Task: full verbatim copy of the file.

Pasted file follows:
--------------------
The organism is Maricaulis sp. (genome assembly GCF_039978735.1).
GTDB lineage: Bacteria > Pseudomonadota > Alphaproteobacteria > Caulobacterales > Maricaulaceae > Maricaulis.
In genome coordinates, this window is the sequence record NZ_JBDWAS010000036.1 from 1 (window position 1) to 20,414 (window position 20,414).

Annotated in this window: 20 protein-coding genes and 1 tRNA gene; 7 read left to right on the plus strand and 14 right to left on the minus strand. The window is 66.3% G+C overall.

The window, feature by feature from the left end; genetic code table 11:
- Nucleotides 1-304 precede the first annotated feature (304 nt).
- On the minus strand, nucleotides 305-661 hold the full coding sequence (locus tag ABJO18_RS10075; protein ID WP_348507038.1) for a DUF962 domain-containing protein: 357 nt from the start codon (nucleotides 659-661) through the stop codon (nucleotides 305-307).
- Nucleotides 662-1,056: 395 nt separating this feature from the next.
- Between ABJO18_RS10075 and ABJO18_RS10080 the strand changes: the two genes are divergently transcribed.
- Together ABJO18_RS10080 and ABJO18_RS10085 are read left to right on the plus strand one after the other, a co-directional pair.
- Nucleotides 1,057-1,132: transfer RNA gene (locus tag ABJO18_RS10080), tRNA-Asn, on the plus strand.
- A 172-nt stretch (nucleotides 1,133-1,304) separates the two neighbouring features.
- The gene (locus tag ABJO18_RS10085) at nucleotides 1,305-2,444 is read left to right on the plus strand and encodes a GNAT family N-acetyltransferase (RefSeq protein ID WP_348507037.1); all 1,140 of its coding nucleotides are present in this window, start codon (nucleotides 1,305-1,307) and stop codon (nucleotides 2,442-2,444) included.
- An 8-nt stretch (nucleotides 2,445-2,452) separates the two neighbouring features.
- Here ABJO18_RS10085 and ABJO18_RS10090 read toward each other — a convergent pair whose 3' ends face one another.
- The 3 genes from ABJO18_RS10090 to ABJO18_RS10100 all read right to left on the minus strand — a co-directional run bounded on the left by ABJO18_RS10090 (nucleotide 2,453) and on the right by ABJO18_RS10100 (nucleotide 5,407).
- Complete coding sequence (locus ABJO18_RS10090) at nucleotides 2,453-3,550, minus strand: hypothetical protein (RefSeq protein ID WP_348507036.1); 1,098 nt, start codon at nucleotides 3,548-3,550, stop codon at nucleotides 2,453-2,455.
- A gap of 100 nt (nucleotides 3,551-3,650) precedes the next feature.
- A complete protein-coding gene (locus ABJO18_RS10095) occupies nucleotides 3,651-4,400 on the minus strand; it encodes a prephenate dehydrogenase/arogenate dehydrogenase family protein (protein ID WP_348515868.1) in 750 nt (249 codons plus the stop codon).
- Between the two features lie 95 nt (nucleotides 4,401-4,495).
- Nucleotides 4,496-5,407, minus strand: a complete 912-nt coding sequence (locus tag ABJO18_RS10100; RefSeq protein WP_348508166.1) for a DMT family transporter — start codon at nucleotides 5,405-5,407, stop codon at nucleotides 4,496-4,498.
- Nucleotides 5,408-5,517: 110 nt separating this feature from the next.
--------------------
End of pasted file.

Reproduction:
The organism is Maricaulis sp. (genome assembly GCF_039978735.1).
GTDB lineage: Bacteria > Pseudomonadota > Alphaproteobacteria > Caulobacterales > Maricaulaceae > Maricaulis.
In genome coordinates, this window is the sequence record NZ_JBDWAS010000036.1 from 1 (window position 1) to 20,414 (window position 20,414).

Annotated in this window: 20 protein-coding genes and 1 tRNA gene; 7 read left to right on the plus strand and 14 right to left on the minus strand. The window is 66.3% G+C overall.

The window, feature by feature from the left end; genetic code table 11:
- Nucleotides 1-304 precede the first annotated feature (304 nt).
- On the minus strand, nucleotides 305-661 hold the full coding sequence (locus tag ABJO18_RS10075; protein ID WP_348507038.1) for a DUF962 domain-containing protein: 357 nt from the start codon (nucleotides 659-661) through the stop codon (nucleotides 305-307).
- Nucleotides 662-1,056: 395 nt separating this feature from the next.
- Between ABJO18_RS10075 and ABJO18_RS10080 the strand changes: the two genes are divergently transcribed.
- Together ABJO18_RS10080 and ABJO18_RS10085 are read left to right on the plus strand one after the other, a co-directional pair.
- Nucleotides 1,057-1,132: transfer RNA gene (locus tag ABJO18_RS10080), tRNA-Asn, on the plus strand.
- A 172-nt stretch (nucleotides 1,133-1,304) separates the two neighbouring features.
- The gene (locus tag ABJO18_RS10085) at nucleotides 1,305-2,444 is read left to right on the plus strand and encodes a GNAT family N-acetyltransferase (RefSeq protein ID WP_348507037.1); all 1,140 of its coding nucleotides are present in this window, start codon (nucleotides 1,305-1,307) and stop codon (nucleotides 2,442-2,444) included.
- An 8-nt stretch (nucleotides 2,445-2,452) separates the two neighbouring features.
- Here ABJO18_RS10085 and ABJO18_RS10090 read toward each other — a convergent pair whose 3' ends face one another.
- The 3 genes from ABJO18_RS10090 to ABJO18_RS10100 all read right to left on the minus strand — a co-directional run bounded on the left by ABJO18_RS10090 (nucleotide 2,453) and on the right by ABJO18_RS10100 (nucleotide 5,407).
- Complete coding sequence (locus ABJO18_RS10090) at nucleotides 2,453-3,550, minus strand: hypothetical protein (RefSeq protein ID WP_348507036.1); 1,098 nt, start codon at nucleotides 3,548-3,550, stop codon at nucleotides 2,453-2,455.
- A gap of 100 nt (nucleotides 3,551-3,650) precedes the next feature.
- A complete protein-coding gene (locus ABJO18_RS10095) occupies nucleotides 3,651-4,400 on the minus strand; it encodes a prephenate dehydrogenase/arogenate dehydrogenase family protein (protein ID WP_348515868.1) in 750 nt (249 codons plus the stop codon).
- Between the two features lie 95 nt (nucleotides 4,401-4,495).
- Nucleotides 4,496-5,407, minus strand: a complete 912-nt coding sequence (locus tag ABJO18_RS10100; RefSeq protein WP_348508166.1) for a DMT family transporter — start codon at nucleotides 5,405-5,407, stop codon at nucleotides 4,496-4,498.
- Nucleotides 5,408-5,517: 110 nt separating this feature from the next.